uu.seUppsala University Publications
Change search
ReferencesLink to record
Permanent link

Direct link
A hybrid approach to modeling territorial control in violent armed conflicts
Univ North Carolina Charlotte, Dept Geog & Earth Sci, McEniry 413 9201,Univ City Blvd, Charlotte, NC 28223 USA..
Uppsala University, Disciplinary Domain of Humanities and Social Sciences, Faculty of Social Sciences, Department of Peace and Conflict Research.
Univ Texas Austin, Dept Govt, Austin, TX 78712 USA..
Univ North Carolina Charlotte, Dept Geog & Earth Sci, McEniry 413 9201,Univ City Blvd, Charlotte, NC 28223 USA..
Show others and affiliations
2016 (English)In: Transactions on GIS, ISSN 1361-1682, E-ISSN 1467-9671, Vol. 20, no 3, 413-425 p.Article in journal (Refereed) Published
Abstract [en]

Territorial control is central to the understanding of violent armed conflicts, yet reliable and valid measures of this concept do not exist. We argue that geospatial analysis provides an important perspective to measure the concept. In particular, measuring territorial control can be seen as an application of calculating service areas around points of control. The modeling challenge is acute for areas with limited road infrastructure, where no complete network is available to perform the analysis, and movements largely occur off road. We present a new geospatial approach that applies network analysis on a hybrid transportation network with both actual road data and hexagon-fishnet-based artificial road data representing on-road and off-road movements, respectively. Movement speed or restriction can be readily adjusted using various input data. Simulating off-road movement with hexagon-fishnet-based artificial road data has a number of advantages including scalability to small or large study areas and flexibility to allow all-directional travel. We apply this method to measuring territorial control of armed groups in Sub-Saharan Africa where inferior transport infrastructure is the norm. Based on the Uppsala Conflict Data Program's (UCDP) Georeferenced Event Data (GED) as well as spatial data on terrain, population locations, and limited transportation networks, we enhance the delineation of the specific areas directly controlled by each warring party during civil wars within a given travel time.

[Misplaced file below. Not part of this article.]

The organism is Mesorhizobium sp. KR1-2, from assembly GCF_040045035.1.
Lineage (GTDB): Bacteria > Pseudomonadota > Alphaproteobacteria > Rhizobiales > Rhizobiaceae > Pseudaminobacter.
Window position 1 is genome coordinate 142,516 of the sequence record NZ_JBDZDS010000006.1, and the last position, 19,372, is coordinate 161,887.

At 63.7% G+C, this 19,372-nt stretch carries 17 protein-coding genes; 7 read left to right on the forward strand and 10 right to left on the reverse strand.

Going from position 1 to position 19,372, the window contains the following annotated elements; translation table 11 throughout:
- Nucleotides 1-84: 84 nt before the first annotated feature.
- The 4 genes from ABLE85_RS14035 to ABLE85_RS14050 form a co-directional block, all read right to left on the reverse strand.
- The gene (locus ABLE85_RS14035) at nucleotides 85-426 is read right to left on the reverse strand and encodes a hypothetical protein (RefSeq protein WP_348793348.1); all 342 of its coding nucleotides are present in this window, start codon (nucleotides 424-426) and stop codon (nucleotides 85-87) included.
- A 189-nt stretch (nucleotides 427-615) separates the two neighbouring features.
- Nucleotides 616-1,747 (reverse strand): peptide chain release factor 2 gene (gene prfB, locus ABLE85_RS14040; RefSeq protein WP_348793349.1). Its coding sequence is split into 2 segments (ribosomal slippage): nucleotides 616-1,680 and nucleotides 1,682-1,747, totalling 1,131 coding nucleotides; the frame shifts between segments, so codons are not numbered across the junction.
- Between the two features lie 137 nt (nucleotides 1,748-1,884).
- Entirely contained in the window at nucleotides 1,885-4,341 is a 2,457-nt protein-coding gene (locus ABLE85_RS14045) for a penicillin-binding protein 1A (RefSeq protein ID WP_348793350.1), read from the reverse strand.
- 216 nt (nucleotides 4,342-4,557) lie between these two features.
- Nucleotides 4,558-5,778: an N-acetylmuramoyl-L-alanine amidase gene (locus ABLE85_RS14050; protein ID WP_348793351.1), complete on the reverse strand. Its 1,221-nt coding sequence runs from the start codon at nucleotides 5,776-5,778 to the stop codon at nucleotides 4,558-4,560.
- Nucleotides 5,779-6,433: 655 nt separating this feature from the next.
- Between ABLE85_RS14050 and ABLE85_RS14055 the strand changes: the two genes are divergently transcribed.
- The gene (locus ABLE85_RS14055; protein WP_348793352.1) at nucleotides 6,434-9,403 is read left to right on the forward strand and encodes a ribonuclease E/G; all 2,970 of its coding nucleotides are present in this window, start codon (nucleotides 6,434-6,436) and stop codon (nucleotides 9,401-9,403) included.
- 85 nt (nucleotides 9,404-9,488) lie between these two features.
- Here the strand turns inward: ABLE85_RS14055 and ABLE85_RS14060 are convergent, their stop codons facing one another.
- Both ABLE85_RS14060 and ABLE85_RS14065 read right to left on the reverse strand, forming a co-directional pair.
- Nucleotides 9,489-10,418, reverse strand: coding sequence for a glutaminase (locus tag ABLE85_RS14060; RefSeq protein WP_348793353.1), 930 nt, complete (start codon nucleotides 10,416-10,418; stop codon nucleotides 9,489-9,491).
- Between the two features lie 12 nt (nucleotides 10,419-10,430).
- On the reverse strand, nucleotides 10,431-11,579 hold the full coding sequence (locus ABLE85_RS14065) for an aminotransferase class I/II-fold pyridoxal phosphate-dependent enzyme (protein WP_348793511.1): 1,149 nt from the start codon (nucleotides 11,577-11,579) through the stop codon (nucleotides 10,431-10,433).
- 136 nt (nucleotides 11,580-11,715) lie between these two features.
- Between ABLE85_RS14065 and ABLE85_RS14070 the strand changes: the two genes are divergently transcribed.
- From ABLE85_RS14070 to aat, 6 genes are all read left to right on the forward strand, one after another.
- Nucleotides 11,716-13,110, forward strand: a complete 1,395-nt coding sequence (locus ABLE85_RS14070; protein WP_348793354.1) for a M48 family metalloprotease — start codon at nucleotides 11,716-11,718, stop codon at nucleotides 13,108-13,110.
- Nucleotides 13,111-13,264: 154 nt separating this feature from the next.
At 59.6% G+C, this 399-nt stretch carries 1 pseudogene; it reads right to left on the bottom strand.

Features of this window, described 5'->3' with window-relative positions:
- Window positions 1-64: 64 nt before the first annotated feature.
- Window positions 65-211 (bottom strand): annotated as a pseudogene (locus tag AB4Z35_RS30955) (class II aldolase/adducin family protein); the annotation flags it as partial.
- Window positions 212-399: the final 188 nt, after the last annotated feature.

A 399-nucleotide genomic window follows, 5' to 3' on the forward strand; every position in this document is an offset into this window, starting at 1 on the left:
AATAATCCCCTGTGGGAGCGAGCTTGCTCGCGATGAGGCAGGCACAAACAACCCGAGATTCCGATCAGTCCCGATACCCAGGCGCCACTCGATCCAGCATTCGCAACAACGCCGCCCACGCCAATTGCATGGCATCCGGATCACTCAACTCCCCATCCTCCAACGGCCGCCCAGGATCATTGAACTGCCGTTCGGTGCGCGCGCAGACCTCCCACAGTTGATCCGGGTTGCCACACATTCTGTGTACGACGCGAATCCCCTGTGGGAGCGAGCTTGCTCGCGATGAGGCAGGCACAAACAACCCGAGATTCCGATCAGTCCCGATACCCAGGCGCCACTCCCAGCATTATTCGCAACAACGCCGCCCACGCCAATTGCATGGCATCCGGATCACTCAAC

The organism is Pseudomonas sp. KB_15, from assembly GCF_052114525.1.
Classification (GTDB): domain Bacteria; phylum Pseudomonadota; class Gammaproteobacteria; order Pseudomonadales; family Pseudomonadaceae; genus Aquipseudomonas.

Place, publisher, year, edition, pages
2016. Vol. 20, no 3, 413-425 p.
Keyword [en]
geographic information systems, hexagon grid, hybrid movement, network analysis, spatial analysis, territorial control
National Category
Social Sciences
Identifiers
URN: urn:nbn:se:uu:diva-308049DOI: 10.1111/tgis.12228ISI: 000385267000007OAI: oai:DiVA.org:uu-308049DiVA: diva2:1049202
Available from: 2016-11-23 Created: 2016-11-23 Last updated: 2016-11-23Bibliographically approved

Open Access in DiVA

No full text

Other links

Publisher's full text
By organisation
Department of Peace and Conflict Research
In the same journal
Transactions on GIS
Social Sciences

Search outside of DiVA

GoogleGoogle Scholar

Altmetric score

Total: 24 hits
ReferencesLink to record
Permanent link

Direct link